It is interesting how war can affect moral perspective. Take the case of Marcel Petiot. If you believe Paris police, he was an evil, horrendous serial killer. If you believe Petiot’s version of the story, he was a patriot.
Petiot, a French physician, was convicted of murdering 26 people in Paris during World War II. As David King explores in unprecedented detail in Death in the City of Light: The Serial Killer of Nazi-Occupied Paris, there were likely many more, perhaps up to 100. Petoit claimed he was a Resistance member who killed Germans and collaborators. Others, like the jury, said he used a phony escape network to lure people — and their money and valuables — into his deadly clutches.
One thing is clear. Petoit took advantage of the horrors of the war. As King points out, when thousands of people are disappearing and dying, who will think the disappearance of a couple people they know is the work of a serial murderer? And what person of Jewish descent is going to approach authorities in Nazi-controlled France to report a missing relative? After all, 33,000 Jews alone disappeared in France an 11-week period after Nazis began a mass round-up of Jews in mid-July 1942, some 13,000 in Paris in just 48 hours.
Although Death in the City of Light has somewhat of a choppy feel, it is thoroughly researched and told. King doesn’t present it as some sort of mystery tale. The reader fairly well knows from the outset that Petiot is involved or responsible. A preface sets the stage with police fortuitously discovering dismembered body parts and bones, as well as bodies in a in a coal stove and lime pit, in property owned by Petoit. The balance of the book is given over to the ensuing investigation, the search for Petoit, and his trial. With the investigation as a framework, King explores Petoit’s background, including him becoming a physician after getting a 100 percent mental disability rating following his service in World War I and potential murders prior to the war, as well as life in Nazi-occupied France, Petoit’s scheme and some of his victims.
Police concluded that, acting under the pseudonym “Dr. Eugène,” Petoit claimed to be part of a network that could help people escape France to Argentina by way of Spain. Not only did they pay varying sums of money, they were instructed to arrive at their ultimate rendezvous in Paris with their most valuable possessions packed in no more than two suitcases or sewn into their clothes. Police would later discover 49 pieces of luggage Petoit hid containing hundreds of items — but no money or valuables. Petoit had also remodeled the property in which the human remains were found, including the construction of a small triangular room with solid brick walls about 8.5 inches thick containing only eight iron hooks, a false door on the walls and a concealed peephole. Petoit’s escape network cover was good enough that he was actually arrested and interrogated by the Gestapo, although he was released after several months.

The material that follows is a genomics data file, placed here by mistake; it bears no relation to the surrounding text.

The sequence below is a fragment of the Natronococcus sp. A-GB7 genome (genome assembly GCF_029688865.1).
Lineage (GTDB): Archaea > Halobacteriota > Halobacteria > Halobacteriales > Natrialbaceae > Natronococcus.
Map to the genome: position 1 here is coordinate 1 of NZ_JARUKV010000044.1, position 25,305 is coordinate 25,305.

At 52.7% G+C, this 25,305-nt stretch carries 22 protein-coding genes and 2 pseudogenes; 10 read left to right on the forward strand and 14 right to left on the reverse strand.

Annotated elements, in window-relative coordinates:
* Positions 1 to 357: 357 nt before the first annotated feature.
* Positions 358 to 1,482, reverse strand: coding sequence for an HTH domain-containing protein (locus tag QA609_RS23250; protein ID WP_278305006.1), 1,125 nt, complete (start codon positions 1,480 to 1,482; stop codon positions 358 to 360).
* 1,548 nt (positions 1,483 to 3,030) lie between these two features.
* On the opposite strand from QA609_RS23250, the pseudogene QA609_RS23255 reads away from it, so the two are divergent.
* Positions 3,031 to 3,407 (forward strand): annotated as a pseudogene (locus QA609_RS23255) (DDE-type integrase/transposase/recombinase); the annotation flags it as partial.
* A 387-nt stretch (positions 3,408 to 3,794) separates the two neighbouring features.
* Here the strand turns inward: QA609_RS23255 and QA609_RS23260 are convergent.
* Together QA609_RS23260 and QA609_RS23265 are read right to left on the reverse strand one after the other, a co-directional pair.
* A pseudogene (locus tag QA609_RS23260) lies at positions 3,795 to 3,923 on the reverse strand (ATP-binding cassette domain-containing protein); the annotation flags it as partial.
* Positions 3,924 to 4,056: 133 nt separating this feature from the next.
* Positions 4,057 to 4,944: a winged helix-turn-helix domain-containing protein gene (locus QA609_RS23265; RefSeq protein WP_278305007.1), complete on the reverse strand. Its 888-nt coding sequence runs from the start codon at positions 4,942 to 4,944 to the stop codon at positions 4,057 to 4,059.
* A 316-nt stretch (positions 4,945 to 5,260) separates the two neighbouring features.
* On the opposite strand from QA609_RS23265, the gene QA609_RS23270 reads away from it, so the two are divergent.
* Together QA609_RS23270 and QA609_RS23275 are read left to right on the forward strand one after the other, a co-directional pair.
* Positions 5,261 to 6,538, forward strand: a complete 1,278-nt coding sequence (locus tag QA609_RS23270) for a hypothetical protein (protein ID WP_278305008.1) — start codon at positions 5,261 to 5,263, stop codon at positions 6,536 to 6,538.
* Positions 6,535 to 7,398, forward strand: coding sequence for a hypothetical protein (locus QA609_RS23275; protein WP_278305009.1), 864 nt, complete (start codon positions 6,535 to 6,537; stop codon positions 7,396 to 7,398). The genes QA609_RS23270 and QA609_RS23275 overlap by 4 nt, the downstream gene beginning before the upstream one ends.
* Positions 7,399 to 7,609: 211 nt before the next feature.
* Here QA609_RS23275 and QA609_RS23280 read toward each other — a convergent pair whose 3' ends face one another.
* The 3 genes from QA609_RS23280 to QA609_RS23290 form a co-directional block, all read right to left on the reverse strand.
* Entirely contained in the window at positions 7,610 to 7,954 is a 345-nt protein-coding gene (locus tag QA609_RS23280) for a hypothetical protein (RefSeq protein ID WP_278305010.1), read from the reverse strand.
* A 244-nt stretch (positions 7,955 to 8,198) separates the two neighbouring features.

In contrast, Petoit claimed that as member of the resistance he headed up a cell of what he called the Fly-Tox network. The network’s main job, he said, was to track down and execute informers, although it also helped Frenchmen escape Paris. The method of finding these informers? Cell members would follow any civilian leaving Gestapo headquarters in Paris and, once in a secluded place, seize them with the Fly-Tox operative posing as a member of the German secret police. If the individual protested that he worked for the Germans, “he convicted himself,” Petoit told investigators. He claimed to have killed 63 “collabos” but that it was Fly-Tox’s escape operation that led to his arrest by the Gestapo. He said the bodies and remains police found in his building must have been dumped there while he was in Nazi custody.